Saturday, 4 September 2010

This is the scene in Did You Hear About the Morgans? (dir Marc Lawrence, 2009) that neatly sums up what the film is ultimately, and regrettably, about. If you tether a reliable franchise to something immoveable and aggressively milk it for everything it's got, you risk getting kicked in the leg by an irate cow.

Both Hugh Grant - who plays the husband, Paul, a man so eager to please his wife he bends over too far backwards - and Sarah Jessica Parker - who plays the estranged and still-angry damsel, Meryl - are lucrative Hollywood comedic properties. In the film, Meryl has separated from lawyer Paul because he slept with another woman while on a California business trip. Now, look guys. It's been 15 years since the Los Angeles vice squad nabbed Grant in a car on the street getting a blowjob from a prostitute, but it seems as though we haven't forgiven him yet for this peccadillo.

Real life enters the story via another avenue, too. Meryl is a celebrated boutique real-estate agent who has just had her picture placed on the cover of New York magazine, a scenario mirroring Parker's success through the Sex and the City franchise. But the film never extricates itself from the self-referential mire these elements induce. Time has simply been too unkind to both of the players. Grant is too mature for this sort of thing - he's got a rather prunish mien that militates against the boyish earnestness his regular schtick depends on for its success - and Parker looks a tad stringy in the facial region. How to suck another romantic comedy out of these two ever-more-wrinkly properties must have seriously engaged the minds of the studios for months, if not longer. This film is the result of a process of elimination.

Adding drama, to take attention away from this stale formula, is vigorously attempted. Grant jumps the shark pretty early-on in the film. They've just arrived in Ray, Wyoming, a sleepy little hamlet set firmly within the bear-infested red zone of American politics: God-fearing, Republican, laconic and blunt. The bear takes Paul by surprise and he gets out of his scrape only after copping a face-full of capsicum spray from the hysterical Meryl. The episode serves to relocate them to the doctor's office. This guy's mother has a house up for sale but little luck attracting a buyer. One unamusing event helps to cement Paul and Meryl in the town's affections. There are others, too. It's all so drole you just want to die laughing.

They're not cemented in our affections, regardless of how hard the filmmakers try. The pair come to Wyoming on the witness relocation program after seeing one of Meryl's New York clients get killed. The hit man is now on their trail and the only safe place is out in the side-splittingly rustic boondocks. Meryl plays into the hands of the determined assassin whose task is to take them out, by making a call from the doctor's office to her adoption agency. The agency calls Meryl's New York personal assistant, Jackie (Elisabeth Moss). The killer visits Meryl's office and bugs Jackie's handbag and office desk. Soon enough, he's on the road like a virus in a late-model sedan.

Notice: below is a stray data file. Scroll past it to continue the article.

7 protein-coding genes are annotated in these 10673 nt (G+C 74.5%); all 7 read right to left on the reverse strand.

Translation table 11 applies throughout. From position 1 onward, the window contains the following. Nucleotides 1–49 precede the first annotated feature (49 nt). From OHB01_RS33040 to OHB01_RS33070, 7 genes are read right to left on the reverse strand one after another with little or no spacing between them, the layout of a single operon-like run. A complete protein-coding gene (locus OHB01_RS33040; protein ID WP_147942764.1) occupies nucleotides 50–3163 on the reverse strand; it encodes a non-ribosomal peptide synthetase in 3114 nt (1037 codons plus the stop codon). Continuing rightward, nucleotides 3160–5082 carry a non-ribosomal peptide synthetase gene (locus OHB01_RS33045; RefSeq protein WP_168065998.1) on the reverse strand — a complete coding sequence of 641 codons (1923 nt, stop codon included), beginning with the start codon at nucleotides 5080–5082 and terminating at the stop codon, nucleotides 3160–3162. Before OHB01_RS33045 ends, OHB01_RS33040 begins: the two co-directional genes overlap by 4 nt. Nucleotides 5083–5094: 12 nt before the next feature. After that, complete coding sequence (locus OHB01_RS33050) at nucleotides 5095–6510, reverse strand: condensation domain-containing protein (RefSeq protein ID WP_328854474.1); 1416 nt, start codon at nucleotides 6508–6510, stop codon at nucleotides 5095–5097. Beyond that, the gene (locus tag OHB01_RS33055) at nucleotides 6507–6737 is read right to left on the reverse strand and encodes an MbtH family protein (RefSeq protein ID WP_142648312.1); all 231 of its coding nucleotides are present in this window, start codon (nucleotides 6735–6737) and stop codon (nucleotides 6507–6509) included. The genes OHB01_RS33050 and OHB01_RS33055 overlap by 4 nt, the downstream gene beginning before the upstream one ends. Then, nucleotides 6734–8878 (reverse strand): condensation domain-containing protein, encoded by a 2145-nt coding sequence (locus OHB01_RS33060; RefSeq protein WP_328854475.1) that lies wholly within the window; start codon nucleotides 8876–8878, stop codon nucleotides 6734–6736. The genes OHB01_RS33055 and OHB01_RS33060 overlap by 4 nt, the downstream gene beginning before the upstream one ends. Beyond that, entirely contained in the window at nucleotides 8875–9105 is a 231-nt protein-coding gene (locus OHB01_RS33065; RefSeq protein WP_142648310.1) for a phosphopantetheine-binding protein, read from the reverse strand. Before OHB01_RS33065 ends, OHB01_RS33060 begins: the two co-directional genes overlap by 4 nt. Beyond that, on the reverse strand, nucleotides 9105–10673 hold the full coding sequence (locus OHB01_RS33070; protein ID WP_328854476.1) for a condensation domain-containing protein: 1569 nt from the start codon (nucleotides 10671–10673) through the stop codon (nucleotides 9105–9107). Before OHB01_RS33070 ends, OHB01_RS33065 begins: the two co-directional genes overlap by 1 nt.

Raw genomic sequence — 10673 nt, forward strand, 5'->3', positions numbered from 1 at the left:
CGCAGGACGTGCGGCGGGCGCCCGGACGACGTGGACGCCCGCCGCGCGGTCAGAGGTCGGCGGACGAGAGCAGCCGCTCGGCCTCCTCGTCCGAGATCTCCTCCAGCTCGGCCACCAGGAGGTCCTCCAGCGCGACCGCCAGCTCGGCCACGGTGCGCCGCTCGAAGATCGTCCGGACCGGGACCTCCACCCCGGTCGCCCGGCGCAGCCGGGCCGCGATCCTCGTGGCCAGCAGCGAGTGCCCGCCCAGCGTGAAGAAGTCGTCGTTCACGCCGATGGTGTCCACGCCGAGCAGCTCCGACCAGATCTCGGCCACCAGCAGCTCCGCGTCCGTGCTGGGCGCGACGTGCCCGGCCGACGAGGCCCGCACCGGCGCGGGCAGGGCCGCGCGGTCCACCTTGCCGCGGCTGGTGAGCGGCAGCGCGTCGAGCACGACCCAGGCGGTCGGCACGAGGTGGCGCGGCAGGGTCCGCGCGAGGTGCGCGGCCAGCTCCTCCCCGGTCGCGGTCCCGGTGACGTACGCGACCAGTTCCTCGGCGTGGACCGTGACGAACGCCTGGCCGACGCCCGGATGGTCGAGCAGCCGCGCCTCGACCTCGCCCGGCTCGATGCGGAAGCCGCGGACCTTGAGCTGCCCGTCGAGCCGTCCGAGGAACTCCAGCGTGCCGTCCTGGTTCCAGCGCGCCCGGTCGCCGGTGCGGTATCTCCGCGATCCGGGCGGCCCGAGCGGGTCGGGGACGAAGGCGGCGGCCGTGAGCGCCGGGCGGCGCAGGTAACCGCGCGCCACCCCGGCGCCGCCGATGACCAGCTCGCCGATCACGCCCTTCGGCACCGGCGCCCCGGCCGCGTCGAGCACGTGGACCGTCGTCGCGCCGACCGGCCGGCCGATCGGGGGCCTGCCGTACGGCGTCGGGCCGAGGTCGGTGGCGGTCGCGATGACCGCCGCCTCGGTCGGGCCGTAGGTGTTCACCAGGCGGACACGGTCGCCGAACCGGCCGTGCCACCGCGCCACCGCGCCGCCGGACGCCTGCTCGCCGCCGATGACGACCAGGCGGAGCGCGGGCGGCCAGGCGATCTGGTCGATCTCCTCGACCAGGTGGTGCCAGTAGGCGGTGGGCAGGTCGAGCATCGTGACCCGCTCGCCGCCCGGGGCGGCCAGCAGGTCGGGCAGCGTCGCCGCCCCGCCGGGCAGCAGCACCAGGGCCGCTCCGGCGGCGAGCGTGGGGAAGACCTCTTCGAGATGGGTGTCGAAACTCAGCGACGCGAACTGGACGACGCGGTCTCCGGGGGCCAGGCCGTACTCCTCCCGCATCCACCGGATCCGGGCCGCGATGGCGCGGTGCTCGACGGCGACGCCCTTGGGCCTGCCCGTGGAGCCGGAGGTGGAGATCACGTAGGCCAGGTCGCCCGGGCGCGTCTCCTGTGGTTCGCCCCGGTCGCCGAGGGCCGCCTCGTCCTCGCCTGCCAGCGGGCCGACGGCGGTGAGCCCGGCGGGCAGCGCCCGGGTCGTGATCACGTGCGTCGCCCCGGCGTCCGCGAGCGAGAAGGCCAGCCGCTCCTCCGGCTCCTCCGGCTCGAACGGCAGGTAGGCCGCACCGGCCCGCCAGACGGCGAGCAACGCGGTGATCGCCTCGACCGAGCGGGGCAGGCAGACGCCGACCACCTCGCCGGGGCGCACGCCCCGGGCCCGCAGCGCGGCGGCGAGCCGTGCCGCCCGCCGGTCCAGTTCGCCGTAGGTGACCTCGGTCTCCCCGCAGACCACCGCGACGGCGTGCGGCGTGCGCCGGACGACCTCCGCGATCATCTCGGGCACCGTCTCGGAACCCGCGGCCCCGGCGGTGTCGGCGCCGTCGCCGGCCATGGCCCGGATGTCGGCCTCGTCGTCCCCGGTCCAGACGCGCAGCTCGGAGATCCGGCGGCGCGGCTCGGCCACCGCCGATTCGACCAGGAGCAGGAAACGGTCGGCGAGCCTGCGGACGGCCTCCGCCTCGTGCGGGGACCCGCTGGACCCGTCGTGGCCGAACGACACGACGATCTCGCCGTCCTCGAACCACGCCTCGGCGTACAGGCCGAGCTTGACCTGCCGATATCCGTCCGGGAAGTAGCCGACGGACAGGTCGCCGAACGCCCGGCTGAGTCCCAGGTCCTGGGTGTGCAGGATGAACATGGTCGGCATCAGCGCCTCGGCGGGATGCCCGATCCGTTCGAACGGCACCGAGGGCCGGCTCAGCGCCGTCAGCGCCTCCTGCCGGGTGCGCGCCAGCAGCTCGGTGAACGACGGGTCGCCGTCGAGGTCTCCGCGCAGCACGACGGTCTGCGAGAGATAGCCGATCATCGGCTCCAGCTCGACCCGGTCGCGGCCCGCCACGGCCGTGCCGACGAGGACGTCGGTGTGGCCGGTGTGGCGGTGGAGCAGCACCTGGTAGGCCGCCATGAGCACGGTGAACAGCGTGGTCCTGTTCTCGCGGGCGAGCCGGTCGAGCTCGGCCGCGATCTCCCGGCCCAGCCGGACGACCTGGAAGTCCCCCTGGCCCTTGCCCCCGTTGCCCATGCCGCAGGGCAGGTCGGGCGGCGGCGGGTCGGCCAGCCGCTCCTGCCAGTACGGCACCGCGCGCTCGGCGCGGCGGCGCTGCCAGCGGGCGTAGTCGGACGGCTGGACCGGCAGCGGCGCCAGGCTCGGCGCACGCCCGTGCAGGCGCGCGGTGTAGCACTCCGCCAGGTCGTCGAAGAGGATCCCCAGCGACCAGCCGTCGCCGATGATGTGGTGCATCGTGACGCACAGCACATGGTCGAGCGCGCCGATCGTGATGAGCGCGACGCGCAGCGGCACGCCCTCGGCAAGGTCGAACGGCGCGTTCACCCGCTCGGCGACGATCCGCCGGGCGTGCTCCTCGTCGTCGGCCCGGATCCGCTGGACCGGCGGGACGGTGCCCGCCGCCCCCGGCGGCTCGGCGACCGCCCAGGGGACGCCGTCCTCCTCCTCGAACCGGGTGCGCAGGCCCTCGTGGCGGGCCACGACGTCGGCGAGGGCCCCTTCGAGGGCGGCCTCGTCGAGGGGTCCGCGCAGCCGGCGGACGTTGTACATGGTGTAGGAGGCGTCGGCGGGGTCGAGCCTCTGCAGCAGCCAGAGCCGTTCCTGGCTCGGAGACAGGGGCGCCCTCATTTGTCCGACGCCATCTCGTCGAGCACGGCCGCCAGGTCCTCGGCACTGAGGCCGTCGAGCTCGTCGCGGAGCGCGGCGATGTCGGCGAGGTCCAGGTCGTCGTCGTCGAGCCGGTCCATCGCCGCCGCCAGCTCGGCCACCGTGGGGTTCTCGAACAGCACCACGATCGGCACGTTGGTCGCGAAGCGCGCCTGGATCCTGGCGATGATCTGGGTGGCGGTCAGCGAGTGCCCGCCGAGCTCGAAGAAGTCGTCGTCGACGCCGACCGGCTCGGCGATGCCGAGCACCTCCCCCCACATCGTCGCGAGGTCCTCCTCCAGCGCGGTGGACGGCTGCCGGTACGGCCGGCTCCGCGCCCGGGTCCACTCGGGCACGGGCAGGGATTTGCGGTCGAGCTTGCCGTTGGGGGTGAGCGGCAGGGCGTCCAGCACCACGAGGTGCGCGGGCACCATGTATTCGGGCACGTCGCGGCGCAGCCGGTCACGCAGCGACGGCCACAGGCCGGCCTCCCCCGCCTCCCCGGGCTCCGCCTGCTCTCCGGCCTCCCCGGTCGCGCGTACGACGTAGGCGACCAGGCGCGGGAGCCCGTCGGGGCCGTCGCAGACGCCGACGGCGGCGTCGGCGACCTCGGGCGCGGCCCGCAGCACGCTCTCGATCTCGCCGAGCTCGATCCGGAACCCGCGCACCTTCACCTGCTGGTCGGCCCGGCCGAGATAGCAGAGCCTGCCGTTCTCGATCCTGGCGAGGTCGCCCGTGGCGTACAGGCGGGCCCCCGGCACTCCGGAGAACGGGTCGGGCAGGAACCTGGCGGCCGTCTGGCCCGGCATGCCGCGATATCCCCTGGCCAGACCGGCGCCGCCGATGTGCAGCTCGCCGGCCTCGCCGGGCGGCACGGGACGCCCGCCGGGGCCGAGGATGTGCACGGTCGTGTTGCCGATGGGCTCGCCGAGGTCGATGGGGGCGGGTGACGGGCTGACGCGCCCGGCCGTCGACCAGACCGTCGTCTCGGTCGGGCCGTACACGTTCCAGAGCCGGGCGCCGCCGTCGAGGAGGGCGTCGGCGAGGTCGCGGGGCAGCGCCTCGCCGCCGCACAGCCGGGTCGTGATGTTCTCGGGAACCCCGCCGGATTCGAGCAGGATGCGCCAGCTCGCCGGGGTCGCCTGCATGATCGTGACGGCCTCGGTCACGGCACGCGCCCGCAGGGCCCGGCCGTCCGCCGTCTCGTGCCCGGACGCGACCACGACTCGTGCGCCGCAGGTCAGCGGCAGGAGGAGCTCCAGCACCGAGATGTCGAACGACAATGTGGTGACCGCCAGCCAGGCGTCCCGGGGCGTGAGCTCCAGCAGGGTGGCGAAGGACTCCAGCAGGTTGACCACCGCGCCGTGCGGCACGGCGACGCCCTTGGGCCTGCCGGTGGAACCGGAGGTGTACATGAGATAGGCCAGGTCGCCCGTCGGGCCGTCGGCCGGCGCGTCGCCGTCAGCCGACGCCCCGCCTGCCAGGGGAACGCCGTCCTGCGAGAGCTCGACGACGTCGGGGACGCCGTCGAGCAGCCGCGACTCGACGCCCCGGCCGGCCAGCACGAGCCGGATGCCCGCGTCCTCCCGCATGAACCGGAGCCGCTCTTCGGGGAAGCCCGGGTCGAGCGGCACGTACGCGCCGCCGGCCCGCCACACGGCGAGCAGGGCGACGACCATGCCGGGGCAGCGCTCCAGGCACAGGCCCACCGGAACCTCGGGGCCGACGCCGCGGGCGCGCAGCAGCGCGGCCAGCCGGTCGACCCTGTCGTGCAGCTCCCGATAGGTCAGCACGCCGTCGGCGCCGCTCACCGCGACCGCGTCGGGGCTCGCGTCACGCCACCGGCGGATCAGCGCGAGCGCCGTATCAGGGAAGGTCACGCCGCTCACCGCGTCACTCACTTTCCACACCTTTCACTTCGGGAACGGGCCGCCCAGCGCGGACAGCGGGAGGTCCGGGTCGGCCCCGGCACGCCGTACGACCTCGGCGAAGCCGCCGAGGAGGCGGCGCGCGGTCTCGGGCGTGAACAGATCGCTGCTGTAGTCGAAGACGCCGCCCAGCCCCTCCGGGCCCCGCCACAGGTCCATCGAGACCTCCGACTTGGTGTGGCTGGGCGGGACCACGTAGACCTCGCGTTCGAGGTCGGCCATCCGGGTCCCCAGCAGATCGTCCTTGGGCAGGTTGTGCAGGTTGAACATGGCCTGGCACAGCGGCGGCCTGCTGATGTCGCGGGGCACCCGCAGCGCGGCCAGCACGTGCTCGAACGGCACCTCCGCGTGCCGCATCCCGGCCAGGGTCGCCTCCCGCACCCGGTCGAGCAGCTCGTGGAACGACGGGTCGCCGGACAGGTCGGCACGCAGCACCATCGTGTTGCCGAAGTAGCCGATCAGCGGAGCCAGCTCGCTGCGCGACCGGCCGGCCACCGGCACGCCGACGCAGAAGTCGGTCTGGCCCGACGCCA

Meanwhile, back at the Ray Rodeo, we espy the fake cow suit that we know (we just know) Meryl and Paul will use at some point down the track, since Meryl is stupid enough to go against the orders of her local minder, US Marshall Clay Wheeler (played by a dour Sam Elliot), by making that phone call. But she's a typical New Yorker: she can't stop herself talking when the opportunity presents itself to do so.

Other ways the two come off looking like square pegs in this sleepy rural town? Meryl, seeing Wheeler's wife Emma (Mary Steenburgen) try out a new gun at the local discount barn, says "Oh my God, it's Sarah Palin!" Jokes like this are unsubtle and they're also ineffective. Emma and Clay come out of the clash of civilisations (Meryl is a member of PETA, Emma keeps the refrigerator liberally stocked with large hunks of bloody meat) looking well-ironed and unflappable. Meryl and Paul resemble spoilt adolescents with no inkling as to the important things in life, such as trusting your husband and risking being hurt in love. The blue-red split in American politics is meant to be the source of much hilarity. It ends up being an unequal contest between down-home wisdom and half-baked sophistication. Though Meryl and Paul win over the rednecks in the end, it's just a pity that they don't win over the audience.

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